Fire Retardants in Insulation


A research team drawn from U.S-based centers of excellence, including the University of California and the Lawrence Berkeley National Laboratory, has conducted a thorough review of fire safety literature since the mid-1970s and concluded that the addition of halogenated organic compounds to plastic insulation materials, such as polystyrene, polyisocyanurate and polyurethane, is costly, ineffective and environmentally damaging. Their conclusions are published in the latest issue of the journal Building Research and Information.

Led by internationally renowned fire expert Dr. Vytenis Babrauskas of Fire Science & Technology Inc., the research team investigated the impact of the “Steiner Tunnel test,” which is used to test the propagation of fire over the surface of all sorts of building materials in the early stages of fire (before flashover point is reached). Their paper suggests that changing the U.S. building codes to exempt foam plastic insulation materials from the test would avoid the use of thousands of tons of flame retardants that are known or suspected to be persistent organic pollutants. They conclude:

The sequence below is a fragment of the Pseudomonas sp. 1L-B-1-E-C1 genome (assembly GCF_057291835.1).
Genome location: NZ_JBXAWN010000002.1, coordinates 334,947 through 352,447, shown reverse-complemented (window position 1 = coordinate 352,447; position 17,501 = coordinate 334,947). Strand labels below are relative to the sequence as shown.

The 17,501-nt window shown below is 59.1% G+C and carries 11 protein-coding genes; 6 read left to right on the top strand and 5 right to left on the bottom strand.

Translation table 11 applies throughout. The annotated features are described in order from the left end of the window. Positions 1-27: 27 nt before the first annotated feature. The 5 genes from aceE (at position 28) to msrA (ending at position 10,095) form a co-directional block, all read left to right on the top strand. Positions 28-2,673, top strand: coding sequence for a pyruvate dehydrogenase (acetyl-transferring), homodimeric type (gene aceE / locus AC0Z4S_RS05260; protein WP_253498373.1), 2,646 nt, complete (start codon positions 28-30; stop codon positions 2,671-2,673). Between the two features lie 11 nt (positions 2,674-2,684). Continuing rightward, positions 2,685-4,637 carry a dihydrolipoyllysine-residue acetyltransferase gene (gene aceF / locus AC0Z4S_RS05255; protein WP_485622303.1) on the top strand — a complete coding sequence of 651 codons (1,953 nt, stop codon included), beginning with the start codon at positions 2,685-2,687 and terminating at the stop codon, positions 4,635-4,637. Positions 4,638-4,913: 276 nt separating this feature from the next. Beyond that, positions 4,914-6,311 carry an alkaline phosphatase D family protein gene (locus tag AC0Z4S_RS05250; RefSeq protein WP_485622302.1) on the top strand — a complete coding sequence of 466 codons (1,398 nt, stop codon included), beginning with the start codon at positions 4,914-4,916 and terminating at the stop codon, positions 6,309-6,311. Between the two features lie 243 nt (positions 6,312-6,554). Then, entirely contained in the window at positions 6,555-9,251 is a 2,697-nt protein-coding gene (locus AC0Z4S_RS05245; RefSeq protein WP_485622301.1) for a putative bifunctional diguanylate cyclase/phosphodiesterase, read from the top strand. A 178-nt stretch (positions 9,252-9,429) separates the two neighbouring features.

“Such a change would … decrease the cost of foam plastic insulation and encourage the use of insulation materials for increasing building energy efficiency and mitigating climate change. The potential for health and ecological harm from the use of flame retardant chemicals would be reduced and the fire safety of buildings would be maintained.”

To cite this article:Vytenis Babrauskas , Donald Lucas , David Eisenberg , Veena Singla , Michel Dedeo & Arlene Blum (2012):
Flame retardants in building insulation: a case for re-evaluating building codes, Building Research & Information, 40:6,738-755
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